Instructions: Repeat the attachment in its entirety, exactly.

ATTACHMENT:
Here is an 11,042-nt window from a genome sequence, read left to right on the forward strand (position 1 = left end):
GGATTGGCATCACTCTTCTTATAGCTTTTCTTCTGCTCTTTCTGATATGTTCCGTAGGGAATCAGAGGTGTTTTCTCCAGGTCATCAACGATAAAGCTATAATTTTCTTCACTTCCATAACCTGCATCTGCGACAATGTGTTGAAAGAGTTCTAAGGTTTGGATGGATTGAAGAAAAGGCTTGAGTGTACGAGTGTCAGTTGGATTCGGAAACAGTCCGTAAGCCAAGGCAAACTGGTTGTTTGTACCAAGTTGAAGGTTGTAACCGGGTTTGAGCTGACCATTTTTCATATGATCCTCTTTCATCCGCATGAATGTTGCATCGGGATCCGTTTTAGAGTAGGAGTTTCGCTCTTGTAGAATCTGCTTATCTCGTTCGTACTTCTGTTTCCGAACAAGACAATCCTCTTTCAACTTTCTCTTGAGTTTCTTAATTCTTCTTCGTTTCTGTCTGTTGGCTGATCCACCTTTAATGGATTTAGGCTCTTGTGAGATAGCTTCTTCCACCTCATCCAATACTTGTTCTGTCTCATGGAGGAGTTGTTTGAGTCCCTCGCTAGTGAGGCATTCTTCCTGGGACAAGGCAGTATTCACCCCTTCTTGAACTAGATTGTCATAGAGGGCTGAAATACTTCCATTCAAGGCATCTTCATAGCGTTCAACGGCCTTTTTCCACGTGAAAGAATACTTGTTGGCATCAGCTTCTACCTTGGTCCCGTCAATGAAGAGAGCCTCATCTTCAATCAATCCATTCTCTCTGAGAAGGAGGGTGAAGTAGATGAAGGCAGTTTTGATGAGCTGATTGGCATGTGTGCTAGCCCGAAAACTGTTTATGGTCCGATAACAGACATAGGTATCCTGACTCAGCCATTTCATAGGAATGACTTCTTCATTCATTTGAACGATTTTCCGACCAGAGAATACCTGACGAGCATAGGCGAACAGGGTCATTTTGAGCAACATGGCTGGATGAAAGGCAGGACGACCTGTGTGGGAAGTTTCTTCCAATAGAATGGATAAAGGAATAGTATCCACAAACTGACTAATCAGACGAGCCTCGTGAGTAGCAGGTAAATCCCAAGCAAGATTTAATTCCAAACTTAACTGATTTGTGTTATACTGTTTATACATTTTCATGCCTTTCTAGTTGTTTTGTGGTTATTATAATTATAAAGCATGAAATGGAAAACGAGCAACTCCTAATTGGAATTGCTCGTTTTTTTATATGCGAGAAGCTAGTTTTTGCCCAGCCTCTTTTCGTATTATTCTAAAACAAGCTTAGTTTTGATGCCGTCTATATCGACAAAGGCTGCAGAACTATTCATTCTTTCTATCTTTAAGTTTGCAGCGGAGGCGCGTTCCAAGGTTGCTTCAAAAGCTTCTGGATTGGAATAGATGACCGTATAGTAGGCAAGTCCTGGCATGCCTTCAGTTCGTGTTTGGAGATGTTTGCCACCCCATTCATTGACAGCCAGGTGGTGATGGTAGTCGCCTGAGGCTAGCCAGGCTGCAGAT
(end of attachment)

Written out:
Here is an 11,042-nt window from a genome sequence, read left to right on the forward strand (position 1 = left end):
GGATTGGCATCACTCTTCTTATAGCTTTTCTTCTGCTCTTTCTGATATGTTCCGTAGGGAATCAGAGGTGTTTTCTCCAGGTCATCAACGATAAAGCTATAATTTTCTTCACTTCCATAACCTGCATCTGCGACAATGTGTTGAAAGAGTTCTAAGGTTTGGATGGATTGAAGAAAAGGCTTGAGTGTACGAGTGTCAGTTGGATTCGGAAACAGTCCGTAAGCCAAGGCAAACTGGTTGTTTGTACCAAGTTGAAGGTTGTAACCGGGTTTGAGCTGACCATTTTTCATATGATCCTCTTTCATCCGCATGAATGTTGCATCGGGATCCGTTTTAGAGTAGGAGTTTCGCTCTTGTAGAATCTGCTTATCTCGTTCGTACTTCTGTTTCCGAACAAGACAATCCTCTTTCAACTTTCTCTTGAGTTTCTTAATTCTTCTTCGTTTCTGTCTGTTGGCTGATCCACCTTTAATGGATTTAGGCTCTTGTGAGATAGCTTCTTCCACCTCATCCAATACTTGTTCTGTCTCATGGAGGAGTTGTTTGAGTCCCTCGCTAGTGAGGCATTCTTCCTGGGACAAGGCAGTATTCACCCCTTCTTGAACTAGATTGTCATAGAGGGCTGAAATACTTCCATTCAAGGCATCTTCATAGCGTTCAACGGCCTTTTTCCACGTGAAAGAATACTTGTTGGCATCAGCTTCTACCTTGGTCCCGTCAATGAAGAGAGCCTCATCTTCAATCAATCCATTCTCTCTGAGAAGGAGGGTGAAGTAGATGAAGGCAGTTTTGATGAGCTGATTGGCATGTGTGCTAGCCCGAAAACTGTTTATGGTCCGATAACAGACATAGGTATCCTGACTCAGCCATTTCATAGGAATGACTTCTTCATTCATTTGAACGATTTTCCGACCAGAGAATACCTGACGAGCATAGGCGAACAGGGTCATTTTGAGCAACATGGCTGGATGAAAGGCAGGACGACCTGTGTGGGAAGTTTCTTCCAATAGAATGGATAAAGGAATAGTATCCACAAACTGACTAATCAGACGAGCCTCGTGAGTAGCAGGTAAATCCCAAGCAAGATTTAATTCCAAACTTAACTGATTTGTGTTATACTGTTTATACATTTTCATGCCTTTCTAGTTGTTTTGTGGTTATTATAATTATAAAGCATGAAATGGAAAACGAGCAACTCCTAATTGGAATTGCTCGTTTTTTTATATGCGAGAAGCTAGTTTTTGCCCAGCCTCTTTTCGTATTATTCTAAAACAAGCTTAGTTTTGATGCCGTCTATATCGACAAAGGCTGCAGAACTATTCATTCTTTCTATCTTTAAGTTTGCAGCGGAGGCGCGTTCCAAGGTTGCTTCAAAAGCTTCTGGATTGGAATAGATGACCGTATAGTAGGCAAGTCCTGGCATGCCTTCAGTTCGTGTTTGGAGATGTTTGCCACCCCATTCATTGACAGCCAGGTGGTGATGGTAGTCGCCTGAGGCTAGCCAGGCTGCAGAT